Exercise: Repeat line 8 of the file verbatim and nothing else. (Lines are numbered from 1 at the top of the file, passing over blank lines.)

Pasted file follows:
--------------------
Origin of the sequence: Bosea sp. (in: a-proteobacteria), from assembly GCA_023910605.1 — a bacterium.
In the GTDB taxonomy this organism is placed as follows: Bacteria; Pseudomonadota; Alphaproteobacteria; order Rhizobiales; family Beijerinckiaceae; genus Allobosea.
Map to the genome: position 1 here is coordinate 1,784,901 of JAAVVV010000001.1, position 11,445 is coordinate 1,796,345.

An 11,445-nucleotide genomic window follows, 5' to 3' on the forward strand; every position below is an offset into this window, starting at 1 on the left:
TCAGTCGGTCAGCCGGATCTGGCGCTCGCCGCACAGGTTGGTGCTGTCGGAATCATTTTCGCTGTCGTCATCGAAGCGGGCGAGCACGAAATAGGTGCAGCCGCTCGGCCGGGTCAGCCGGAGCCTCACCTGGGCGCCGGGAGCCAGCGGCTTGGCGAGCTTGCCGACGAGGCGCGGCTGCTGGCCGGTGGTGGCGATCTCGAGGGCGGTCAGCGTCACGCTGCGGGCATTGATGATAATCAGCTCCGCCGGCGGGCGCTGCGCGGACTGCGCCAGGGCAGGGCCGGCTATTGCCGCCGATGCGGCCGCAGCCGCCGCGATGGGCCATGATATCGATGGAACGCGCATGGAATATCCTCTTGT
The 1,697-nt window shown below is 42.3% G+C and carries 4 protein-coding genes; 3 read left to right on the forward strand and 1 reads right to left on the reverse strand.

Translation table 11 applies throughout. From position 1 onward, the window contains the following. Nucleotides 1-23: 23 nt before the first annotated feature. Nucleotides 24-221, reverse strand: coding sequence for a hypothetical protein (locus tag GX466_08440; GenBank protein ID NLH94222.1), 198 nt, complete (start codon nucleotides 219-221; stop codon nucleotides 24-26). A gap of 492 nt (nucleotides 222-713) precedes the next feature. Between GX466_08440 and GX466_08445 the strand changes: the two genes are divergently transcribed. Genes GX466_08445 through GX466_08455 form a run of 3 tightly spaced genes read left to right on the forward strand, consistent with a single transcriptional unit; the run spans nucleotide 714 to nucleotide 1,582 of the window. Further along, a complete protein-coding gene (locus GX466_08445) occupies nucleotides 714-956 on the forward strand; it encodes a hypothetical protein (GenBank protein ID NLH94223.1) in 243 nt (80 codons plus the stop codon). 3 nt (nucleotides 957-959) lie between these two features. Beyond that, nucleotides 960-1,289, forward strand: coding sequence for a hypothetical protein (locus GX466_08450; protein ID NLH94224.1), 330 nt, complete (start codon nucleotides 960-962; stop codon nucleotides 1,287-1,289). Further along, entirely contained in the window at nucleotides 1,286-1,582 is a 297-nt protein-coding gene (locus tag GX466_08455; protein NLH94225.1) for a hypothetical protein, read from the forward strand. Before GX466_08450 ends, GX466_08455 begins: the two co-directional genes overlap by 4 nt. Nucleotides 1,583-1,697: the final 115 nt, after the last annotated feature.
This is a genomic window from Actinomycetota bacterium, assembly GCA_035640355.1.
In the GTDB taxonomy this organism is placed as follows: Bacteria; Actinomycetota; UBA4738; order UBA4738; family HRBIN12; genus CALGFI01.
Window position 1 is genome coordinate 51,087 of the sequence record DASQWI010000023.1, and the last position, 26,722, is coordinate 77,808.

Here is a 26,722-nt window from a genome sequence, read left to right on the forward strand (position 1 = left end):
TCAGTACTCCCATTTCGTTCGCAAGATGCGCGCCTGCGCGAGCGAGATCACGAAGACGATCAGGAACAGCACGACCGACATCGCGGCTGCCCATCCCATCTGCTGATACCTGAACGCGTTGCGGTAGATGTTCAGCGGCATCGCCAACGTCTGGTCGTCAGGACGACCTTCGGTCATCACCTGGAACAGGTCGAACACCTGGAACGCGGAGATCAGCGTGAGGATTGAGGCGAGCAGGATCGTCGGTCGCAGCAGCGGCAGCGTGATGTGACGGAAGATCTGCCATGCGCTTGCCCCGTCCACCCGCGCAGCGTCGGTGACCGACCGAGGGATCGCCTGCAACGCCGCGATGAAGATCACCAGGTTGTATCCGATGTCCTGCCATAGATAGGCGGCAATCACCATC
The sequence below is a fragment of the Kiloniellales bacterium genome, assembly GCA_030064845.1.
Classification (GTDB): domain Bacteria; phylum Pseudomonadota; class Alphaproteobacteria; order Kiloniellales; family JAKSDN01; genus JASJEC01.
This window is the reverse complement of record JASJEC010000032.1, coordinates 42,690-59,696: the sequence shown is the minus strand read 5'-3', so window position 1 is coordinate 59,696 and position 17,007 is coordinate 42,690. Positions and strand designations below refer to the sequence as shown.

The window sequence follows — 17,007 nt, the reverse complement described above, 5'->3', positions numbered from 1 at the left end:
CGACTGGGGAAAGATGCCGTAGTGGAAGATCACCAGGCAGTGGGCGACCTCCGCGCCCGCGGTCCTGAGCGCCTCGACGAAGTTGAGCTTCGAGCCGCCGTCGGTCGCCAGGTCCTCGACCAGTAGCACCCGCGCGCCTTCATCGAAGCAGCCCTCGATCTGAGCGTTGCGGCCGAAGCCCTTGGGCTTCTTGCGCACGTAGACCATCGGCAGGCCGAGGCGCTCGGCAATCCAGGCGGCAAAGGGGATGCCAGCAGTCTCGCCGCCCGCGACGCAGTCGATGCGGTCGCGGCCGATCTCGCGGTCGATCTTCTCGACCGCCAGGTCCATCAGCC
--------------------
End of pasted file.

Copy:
This is a genomic window from Actinomycetota bacterium, assembly GCA_035640355.1.